Since Google made changes to Gmail on July 16, there has been quite a buzz about the new look, especially as it relates to email marketers — and with good reason, as marketing emails are no longer in the primary inbox. Instead, they are filed into a separate “Promotions” tab, which falls after the new “Social” tab. Additionally, mobile users only see the primary tab when they access their Gmail accounts. Users must learn how to navigate to other tabs to access their social and promotional emails (or set up permissions for certain emails to be directed into the primary inbox). This change has caused immediate worry, leading to chatter about this move potentially causing the death of email marketing.
While it certainly does not make email marketing easier for retailers, I disagree with the notion that Gmail has killed this effective marketing channel. Here’s why: if you deliver personalized emails that address the recipient’s individual interests and tastes, the odds are in your favor that they will continue to open them, even if they’re required to go to the promotions tab. As I have cited before, 78 percent of consumers are more likely to purchase from a retailer again if that retailer provided them with offers targeted to their interests, wants or needs (according to a recent Infosys survey). Sure, there might be a drop-off in the short term as consumers get used to the change, but emails that deliver real consumer value will not remain unopened. As Cynthia Boris from Marketing Pilgrim notes, her favorite emails are the branded coupons she receives for her birthday. That’s real value delivered to her via email that she will not ignore.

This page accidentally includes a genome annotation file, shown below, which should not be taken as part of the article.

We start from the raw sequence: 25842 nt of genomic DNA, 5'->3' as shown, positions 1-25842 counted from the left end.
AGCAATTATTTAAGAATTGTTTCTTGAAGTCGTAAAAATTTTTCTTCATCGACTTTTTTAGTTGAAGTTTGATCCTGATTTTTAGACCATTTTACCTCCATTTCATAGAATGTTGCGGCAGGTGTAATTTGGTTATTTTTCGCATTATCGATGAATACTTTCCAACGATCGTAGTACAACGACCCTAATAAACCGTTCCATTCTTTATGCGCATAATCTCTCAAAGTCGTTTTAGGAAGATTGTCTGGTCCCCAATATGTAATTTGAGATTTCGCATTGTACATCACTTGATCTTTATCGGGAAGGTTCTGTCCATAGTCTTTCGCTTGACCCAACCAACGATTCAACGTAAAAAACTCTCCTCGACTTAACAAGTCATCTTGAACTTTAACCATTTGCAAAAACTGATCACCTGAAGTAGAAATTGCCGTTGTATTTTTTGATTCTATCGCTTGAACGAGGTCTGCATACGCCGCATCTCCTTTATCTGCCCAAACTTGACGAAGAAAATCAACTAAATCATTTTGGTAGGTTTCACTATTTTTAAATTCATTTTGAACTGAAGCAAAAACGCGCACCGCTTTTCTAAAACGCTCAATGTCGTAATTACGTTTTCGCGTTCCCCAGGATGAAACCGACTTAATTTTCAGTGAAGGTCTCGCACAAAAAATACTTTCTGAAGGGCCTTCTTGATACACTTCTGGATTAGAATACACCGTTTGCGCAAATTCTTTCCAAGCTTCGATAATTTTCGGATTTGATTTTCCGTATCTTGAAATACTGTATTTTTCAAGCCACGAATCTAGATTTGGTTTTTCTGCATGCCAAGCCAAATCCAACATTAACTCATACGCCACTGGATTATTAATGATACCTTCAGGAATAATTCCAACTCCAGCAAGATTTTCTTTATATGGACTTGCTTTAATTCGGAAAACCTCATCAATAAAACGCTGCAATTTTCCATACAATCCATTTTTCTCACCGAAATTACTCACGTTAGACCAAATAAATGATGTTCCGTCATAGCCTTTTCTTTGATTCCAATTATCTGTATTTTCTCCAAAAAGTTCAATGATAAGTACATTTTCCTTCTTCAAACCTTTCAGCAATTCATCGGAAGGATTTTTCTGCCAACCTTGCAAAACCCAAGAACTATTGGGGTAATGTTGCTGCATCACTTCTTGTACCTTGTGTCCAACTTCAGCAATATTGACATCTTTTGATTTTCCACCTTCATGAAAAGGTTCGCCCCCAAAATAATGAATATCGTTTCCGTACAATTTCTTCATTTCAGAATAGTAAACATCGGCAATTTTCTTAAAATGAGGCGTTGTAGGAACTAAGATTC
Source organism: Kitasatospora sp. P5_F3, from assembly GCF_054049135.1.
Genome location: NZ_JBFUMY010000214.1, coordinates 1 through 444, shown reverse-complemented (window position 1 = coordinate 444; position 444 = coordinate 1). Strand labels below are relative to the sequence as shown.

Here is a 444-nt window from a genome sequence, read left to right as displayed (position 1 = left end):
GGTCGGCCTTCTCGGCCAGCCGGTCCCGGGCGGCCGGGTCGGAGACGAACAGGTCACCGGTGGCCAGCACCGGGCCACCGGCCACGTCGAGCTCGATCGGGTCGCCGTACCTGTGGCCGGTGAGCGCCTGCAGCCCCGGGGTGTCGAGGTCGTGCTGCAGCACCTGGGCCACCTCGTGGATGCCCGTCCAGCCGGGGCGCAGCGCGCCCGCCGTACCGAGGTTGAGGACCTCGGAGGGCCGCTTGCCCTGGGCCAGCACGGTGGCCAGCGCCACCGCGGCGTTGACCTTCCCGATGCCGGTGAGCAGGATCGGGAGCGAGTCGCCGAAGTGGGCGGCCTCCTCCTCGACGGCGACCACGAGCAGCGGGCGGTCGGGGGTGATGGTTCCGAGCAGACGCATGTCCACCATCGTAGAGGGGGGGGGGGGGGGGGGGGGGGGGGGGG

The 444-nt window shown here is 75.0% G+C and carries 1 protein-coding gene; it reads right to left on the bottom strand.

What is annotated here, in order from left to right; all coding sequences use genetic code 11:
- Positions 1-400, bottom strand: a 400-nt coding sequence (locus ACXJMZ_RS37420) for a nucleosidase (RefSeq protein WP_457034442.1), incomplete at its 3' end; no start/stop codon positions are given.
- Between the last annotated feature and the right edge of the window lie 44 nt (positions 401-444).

I think Michelle Gamble from Marketing Angels sums it up nicely when she tells Smart Company:
Email is an extremely effective marketing channel if used properly. It’s not on the wane at all. But a lot of businesses don’t do it very well. They don’t send useful, targeted information, they don’t segment their list properly, or they don’t set up proper email campaigns. But to be honest, businesses that are using their email marketing poorly are probably having their emails junked already, so this change should have little impact on them.
While there will definitely be some hiccups along the way caused by this change, at the end of the day, email marketing best practices remain the same: give customers what they want (personalization) and they will respond.
(btw, here is another good take on this issue by DM Confidential. Your truly is quoted….)